Date first published: 17/10/2017

Key sectors:finance

Key risks:regulation; financial crisis; credit risk

As memories of the 2008 global financial crisis fade, the risk increases that governments, regulators and banks relax their standards. In the aftermath of the crisis, the Basel Committee on Banking Supervision agreed upon the Third Basel Accord (Basel III). With the support of national government and regulators, Basel III built upon two earlier accords, broadening both the scope of previous regulations and introducing a series of micro and macro prudential reforms to reduce systemic risk. Given the complexity of the financial sector, the accords need constant calibration. The Basel Committee is attempting to calibrate Basel III, a new set of standards that are informally referred to as Basel IV, which could increase the capital requirements of primarily European banks at a time when many are already struggling due to weak profitability, low interest rates, and a slow Eurozone recovery.

At the core of Basel III were three regulations. Firstly, the accords introduced a leverage ratio that limited the leverage of a bank compared to its high-quality capital (‘Tier 1’ capital). The leverage ratio does not change depending on the risk associated with the bank’s assets. Secondly, financial institutions are required to have sufficient high-quality liquid assets to cover outflows during a 30-day period of stress.  This requirement reduces the risk of a short-term liquidity crisis. Thirdly, banks are obliged to hold capital not less than 8 per cent of risk-weighted assets. Calculating the risk weighting can be difficult. Basel III included a ‘standardised approach’, but also introduced some flexibility given the complexity and variance in bank business as it allowed institutions to use their own models to calculate risk weighting.

Issues emerged when risk weighting assets, particularly in assessing credit risk. The use of internal models meant that banks with similar portfolios had very difficult calculations of their risk weighted assets. Basel II allowed banks to use their own models for risk weighting, but unlike Basel III, capital levels had to be at least at 80 per cent of those calculated by the standardized model. The most controversial proposed calibration of Basel III would reintroduce an ‘output floor’, which would constrain banks use of their own models.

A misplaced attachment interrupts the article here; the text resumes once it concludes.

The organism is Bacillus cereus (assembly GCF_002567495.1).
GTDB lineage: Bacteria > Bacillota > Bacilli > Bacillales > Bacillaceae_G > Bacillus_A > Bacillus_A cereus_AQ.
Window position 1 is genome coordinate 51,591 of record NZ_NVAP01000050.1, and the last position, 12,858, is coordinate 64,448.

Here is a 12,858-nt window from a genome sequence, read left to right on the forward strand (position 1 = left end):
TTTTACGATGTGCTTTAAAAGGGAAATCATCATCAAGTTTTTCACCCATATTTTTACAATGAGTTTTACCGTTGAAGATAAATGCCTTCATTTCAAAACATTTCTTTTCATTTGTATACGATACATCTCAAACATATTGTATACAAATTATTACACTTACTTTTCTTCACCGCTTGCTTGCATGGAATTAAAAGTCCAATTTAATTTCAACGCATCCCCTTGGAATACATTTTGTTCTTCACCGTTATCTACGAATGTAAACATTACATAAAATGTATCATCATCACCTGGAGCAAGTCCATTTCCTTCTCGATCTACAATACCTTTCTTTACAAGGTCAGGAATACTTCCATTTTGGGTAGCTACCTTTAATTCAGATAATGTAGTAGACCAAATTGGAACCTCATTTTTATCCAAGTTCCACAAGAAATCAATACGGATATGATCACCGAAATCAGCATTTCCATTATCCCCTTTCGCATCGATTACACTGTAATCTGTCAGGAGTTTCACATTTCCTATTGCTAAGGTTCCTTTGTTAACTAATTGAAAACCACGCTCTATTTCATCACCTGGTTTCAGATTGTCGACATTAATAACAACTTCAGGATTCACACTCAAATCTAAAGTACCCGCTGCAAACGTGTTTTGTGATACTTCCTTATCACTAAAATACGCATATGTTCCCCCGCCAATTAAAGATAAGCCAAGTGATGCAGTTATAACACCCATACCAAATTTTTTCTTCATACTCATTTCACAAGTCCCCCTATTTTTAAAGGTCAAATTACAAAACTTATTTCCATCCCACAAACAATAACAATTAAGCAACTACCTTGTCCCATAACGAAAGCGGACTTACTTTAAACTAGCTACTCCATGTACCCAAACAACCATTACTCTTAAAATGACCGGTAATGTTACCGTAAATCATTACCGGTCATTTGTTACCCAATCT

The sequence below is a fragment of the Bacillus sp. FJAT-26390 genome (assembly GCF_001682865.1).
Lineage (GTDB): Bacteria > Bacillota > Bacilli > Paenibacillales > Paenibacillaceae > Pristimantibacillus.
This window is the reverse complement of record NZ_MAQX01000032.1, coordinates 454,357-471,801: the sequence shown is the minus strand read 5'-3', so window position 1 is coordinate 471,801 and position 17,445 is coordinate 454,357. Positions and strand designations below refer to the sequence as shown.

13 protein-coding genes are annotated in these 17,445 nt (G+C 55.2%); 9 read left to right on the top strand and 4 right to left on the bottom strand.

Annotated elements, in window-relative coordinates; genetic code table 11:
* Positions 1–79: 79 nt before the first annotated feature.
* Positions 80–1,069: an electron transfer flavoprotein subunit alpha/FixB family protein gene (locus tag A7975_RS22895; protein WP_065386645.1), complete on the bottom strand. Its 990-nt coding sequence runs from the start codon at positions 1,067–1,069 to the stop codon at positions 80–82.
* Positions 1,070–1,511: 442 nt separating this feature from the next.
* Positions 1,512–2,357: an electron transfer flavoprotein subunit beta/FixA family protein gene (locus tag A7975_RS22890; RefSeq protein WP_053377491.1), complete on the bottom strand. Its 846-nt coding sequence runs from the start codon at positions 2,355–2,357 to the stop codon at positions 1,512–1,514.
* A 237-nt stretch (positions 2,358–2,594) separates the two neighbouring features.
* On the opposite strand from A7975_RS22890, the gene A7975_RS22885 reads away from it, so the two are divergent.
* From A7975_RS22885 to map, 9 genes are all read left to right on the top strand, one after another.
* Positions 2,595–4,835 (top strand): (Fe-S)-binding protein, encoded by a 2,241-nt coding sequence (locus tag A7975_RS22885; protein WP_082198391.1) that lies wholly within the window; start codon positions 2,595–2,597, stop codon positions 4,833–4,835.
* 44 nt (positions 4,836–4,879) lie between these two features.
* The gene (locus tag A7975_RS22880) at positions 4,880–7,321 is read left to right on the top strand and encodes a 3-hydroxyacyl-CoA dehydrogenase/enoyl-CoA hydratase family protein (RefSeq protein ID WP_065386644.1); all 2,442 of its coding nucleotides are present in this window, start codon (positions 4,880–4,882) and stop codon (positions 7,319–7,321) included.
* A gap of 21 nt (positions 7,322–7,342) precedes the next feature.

The ‘output floor’ has split governments. American regulations tend to be tougher than those demanded by Basel III, and more American banks use the standardised approach than European banks. European banks, particularly German and French banks, fear that an ‘output floor’ will significantly increase their capital requirements and hurt the sector at a point where it is already vulnerable. American banks thus believe a tightening of Basel rules will advantage them. The increase in capital requirements has led many to call the calibration equivalent to an entirely new Basel accord.

The Basel Committee hoped to reach a compromise by the end of 2016. That deadline passed with little progress. European regulators are reluctant to accept a phased in ‘output floor’ above 70 per cent, while US institutions have pushed for a higher floor. An agreement has been slowed by the Trump Administration’s ideological aversion towards greater regulation. As the standards are formally voluntary, they need to be endorsed by all major central banks and regulators and thus without full agreement none of the Basel III reforms can go forward.

Some within the Basel Committee suggest that a compromise floor of around 72.5 per cent may be agreed, although French Finance Minister Bruno Le Maire has said he would reject any changes to Basel III that increased capital requirements for French banks, potentially including a 70 per cent floor. While it is likely that a compromise will eventually be agreed, there is a risk that it will reduce the financial sector security that the accords are meant to provide.